The Uniform Code of Military Justice (UCMJ) is the military’s legal doctrine. It applies to all active duty and retired United States military service members, regardless of location. The UCMJ contains over 100 punitive articles (punishable offenses) and each carry varying maximum sentences, with some requiring mandatory minimum sentences.

The Manual for Courts-Martial (MCM) is the authoritative handbook of the UCMJ. All matters relating to the UCMJ are covered by the MCM and military appellate court cases.


List Of Punitive Articles and Summary Explanation

Article 77: Principals – Makes unlawful the aiding, abetting, or assisting in a crime, even if the military member took no direct role in the crime.
Article 78: Accessory After the Fact – Makes it unlawful to provide aid or support to a known criminal.
Article 79: Conviction of Lesser Included Offense (LIO) – Defines lesser included offenses in the military.
Article 80: Attempts – Criminalizes attempts to commit UCMJ offenses.
Article 81: Conspiracy – Makes it a crime to conspire with another to commit a criminal offense under the UCMJ.
Article 82: Solicitation – Makes it a crime to solicit another to commit a criminal offense under the UCMJ.
Article 83: Malingering – Criminalizes attempting to get out of military duties by feigning illness or purposefully harming oneself.
Article 84: Breach of Medical Quarantine – Criminalizes abandoning a medical quarantine without being properly discharged.
Article 85: Desertion – Criminalizes abandoning one’s unit with an intent to remain away permanently.
Article 86: Absence Without Leave – Defines culpability and punishment for a service member who fails to appear before his unit or place of duty at a designated time.
Article 87: Missing Movement – Criminalizes missing the movement, by design or neglect, of a ship, aircraft, or unit.
Article 87a: Resistance, Flight, Breach Of Arrest And Escape – Makes criminal any act of resistance or escape by a service member from post-trial custody or confinement.
Article 87b: Correctional Custody & Restriction – Offenses Against – Criminalizes acts relating to escape or breach of correctional custody.
Article 88: Contempt Toward Officials – Criminalizes contemptuous statements or comments made by a U.S. Military Officer to a government official.
Article 89: Disrespect Toward a Superior Commissioned Officer or Assault of Superior Commissioned Officer – Authorizes punishment for service members who disrespect or assault a superior commissioned offer.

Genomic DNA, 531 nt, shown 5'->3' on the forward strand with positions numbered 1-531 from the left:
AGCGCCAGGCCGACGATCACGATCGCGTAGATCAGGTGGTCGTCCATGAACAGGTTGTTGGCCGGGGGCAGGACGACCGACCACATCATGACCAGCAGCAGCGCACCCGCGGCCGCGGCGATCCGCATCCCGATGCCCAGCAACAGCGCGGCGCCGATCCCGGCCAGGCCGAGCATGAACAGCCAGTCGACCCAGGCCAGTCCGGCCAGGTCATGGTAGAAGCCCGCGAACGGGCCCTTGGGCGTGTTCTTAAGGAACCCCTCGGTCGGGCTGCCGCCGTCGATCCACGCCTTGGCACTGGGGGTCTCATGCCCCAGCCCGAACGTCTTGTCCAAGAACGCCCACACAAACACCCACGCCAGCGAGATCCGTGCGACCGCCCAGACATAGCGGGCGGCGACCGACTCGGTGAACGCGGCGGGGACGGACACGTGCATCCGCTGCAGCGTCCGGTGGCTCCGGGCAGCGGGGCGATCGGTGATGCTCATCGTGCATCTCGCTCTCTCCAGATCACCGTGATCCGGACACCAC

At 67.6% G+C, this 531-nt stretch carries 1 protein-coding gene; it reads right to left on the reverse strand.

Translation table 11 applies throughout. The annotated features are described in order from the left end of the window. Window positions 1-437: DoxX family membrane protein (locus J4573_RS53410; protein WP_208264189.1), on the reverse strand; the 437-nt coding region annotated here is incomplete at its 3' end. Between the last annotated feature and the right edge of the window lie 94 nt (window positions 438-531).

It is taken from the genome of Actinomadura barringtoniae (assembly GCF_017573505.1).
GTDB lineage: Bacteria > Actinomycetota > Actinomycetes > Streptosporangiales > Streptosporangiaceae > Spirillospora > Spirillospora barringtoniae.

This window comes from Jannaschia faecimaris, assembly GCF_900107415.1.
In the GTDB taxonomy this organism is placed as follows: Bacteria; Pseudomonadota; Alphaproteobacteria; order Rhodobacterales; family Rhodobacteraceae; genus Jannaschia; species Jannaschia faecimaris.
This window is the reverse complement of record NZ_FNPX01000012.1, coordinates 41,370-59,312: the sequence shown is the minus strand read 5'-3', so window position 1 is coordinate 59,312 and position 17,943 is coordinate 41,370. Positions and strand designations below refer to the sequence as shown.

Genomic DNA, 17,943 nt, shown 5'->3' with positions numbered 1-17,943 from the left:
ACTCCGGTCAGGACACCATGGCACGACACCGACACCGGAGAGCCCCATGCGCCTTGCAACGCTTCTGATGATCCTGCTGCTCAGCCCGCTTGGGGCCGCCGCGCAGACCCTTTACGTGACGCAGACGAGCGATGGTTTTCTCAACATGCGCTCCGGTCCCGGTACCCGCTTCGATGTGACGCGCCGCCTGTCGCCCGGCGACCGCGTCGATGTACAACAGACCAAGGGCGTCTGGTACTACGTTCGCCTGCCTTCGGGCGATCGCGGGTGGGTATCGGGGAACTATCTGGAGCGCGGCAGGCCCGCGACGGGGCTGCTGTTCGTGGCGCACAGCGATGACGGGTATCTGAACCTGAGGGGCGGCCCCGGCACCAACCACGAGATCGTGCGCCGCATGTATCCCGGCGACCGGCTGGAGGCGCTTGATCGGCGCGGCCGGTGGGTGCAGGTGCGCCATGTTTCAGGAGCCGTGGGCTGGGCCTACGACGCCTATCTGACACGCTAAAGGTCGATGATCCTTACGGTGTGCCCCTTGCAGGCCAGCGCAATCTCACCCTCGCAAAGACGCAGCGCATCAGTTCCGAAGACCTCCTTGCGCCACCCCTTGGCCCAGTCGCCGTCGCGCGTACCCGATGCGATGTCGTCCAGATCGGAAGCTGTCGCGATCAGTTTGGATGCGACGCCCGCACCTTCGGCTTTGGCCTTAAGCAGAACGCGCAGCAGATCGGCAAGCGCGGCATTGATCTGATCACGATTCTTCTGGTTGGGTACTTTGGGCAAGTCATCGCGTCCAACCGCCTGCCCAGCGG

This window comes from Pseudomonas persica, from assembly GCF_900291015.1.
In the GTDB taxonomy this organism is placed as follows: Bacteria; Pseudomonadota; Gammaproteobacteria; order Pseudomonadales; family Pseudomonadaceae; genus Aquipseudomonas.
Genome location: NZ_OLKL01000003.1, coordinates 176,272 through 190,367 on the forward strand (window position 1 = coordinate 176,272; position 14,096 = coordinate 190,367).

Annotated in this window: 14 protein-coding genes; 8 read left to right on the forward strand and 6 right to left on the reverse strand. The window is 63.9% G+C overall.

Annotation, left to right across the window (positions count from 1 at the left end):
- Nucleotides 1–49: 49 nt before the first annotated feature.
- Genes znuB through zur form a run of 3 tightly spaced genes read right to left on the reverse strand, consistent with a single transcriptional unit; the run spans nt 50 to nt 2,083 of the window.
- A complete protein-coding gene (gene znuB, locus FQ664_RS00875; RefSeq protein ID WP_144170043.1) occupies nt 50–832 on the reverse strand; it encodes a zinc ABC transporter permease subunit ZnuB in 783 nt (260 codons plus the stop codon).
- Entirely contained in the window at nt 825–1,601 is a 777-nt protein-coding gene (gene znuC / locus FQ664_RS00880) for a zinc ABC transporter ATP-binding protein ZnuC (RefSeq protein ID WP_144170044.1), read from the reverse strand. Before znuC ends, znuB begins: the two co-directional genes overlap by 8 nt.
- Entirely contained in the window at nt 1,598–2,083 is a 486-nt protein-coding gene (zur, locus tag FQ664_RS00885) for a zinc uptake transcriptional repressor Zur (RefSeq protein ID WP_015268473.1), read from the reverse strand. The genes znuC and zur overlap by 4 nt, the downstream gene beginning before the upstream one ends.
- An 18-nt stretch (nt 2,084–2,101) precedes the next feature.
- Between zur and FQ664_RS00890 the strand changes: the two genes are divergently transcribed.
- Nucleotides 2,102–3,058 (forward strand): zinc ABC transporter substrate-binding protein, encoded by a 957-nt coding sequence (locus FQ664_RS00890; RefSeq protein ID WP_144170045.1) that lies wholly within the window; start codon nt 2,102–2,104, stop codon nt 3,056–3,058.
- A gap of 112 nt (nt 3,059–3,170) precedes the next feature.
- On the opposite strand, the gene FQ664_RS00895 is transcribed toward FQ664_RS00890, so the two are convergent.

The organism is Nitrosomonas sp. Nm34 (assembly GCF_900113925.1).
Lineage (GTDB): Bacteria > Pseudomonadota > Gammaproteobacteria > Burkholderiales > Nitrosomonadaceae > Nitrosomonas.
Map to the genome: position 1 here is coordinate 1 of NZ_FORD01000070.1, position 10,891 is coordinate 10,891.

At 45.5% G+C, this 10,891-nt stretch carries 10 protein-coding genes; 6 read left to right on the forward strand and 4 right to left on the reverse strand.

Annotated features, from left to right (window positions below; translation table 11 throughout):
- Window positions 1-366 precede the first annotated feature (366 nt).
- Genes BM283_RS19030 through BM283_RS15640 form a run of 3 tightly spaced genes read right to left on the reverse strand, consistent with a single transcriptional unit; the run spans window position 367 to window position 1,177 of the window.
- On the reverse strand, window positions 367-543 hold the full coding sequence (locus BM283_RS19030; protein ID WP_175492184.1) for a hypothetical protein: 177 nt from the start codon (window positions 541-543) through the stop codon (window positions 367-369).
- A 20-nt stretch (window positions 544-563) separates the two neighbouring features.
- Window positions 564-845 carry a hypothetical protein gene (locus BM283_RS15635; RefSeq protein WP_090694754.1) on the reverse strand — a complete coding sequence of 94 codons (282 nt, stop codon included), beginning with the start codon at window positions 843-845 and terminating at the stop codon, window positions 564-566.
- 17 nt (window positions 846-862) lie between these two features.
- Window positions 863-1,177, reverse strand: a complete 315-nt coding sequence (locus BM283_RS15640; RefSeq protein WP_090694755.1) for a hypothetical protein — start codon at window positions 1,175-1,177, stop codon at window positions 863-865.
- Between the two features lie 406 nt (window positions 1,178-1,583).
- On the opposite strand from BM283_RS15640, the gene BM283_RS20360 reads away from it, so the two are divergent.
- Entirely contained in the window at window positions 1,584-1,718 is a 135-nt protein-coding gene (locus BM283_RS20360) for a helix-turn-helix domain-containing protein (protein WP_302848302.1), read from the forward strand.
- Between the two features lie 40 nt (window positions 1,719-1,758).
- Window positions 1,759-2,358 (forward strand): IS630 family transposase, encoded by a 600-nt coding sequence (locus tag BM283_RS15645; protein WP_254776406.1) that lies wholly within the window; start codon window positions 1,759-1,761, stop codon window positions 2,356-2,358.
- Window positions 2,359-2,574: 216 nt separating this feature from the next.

Article 90: Willfully Disobeying a Superior Commissioned Officer – Authorizes punishment for a service members who disobeys a superior commissioned officer.
Article 91: Insubordinate Conduct Towards Warrant Officer, Noncommissioned Officer, Or Petty Officer – Criminalizes punishment for insubordinate conduct toward military commissioned and noncommissioned officers.
Article 92: Failure To Obey Order or Regulation – Makes criminal the act of disobeying or ignoring military orders or military regulations.
Article 93: Cruelty And Maltreatment – Criminalizes acts of cruelty, oppression, and maltreatment by a superior ranking service members to a subordinate.
Article 93a: Prohibited Activities with Military Recruit or Trainee – Criminalizes certain activities with military recruits or trainees by other service members in a position of special trust.
Article 94: Mutiny or Sedition – Defines acts of mutiny and sedition and prescribes wartime and peacetime punishments.
Article 95: Offenses by Sentinel or Lookout – Criminalizes being drunk or asleep on post, leaving one’s post without justification, or otherwise misbehaving while on post.
Article 95a: Disrespect Toward Sentinel or Lookout – Criminalizes disrespectful language or behavior toward or within the sight or hearing of a sentinel or lookout.
Article 96: Releasing Prisoner Without Proper Authority – Prescribes punishment for service members who allow a prisoner to escape from military confinement through design or neglect.
Article 97: Unlawful Detention – Criminalizes actions leading to the unlawful apprehension and arrest of another individual.
Article 98: Misconduct as Prisoner – Makes causing delays in procedural hearings a criminal offense.
Article 99: Misbehavior Before the Enemy – Defines wartime offenses related to actions of cowardice, insubordination, and reckless behavior before enemy forces.
Article 100: Subordinate Compelling Surrender – Prescribes punishment for service members accused of compelling the surrender of property or personnel without proper authority.
Article 101: Improper Use of Countersign – Criminalizes using unofficial countersigns or disclosing countersigns to unauthorized individuals.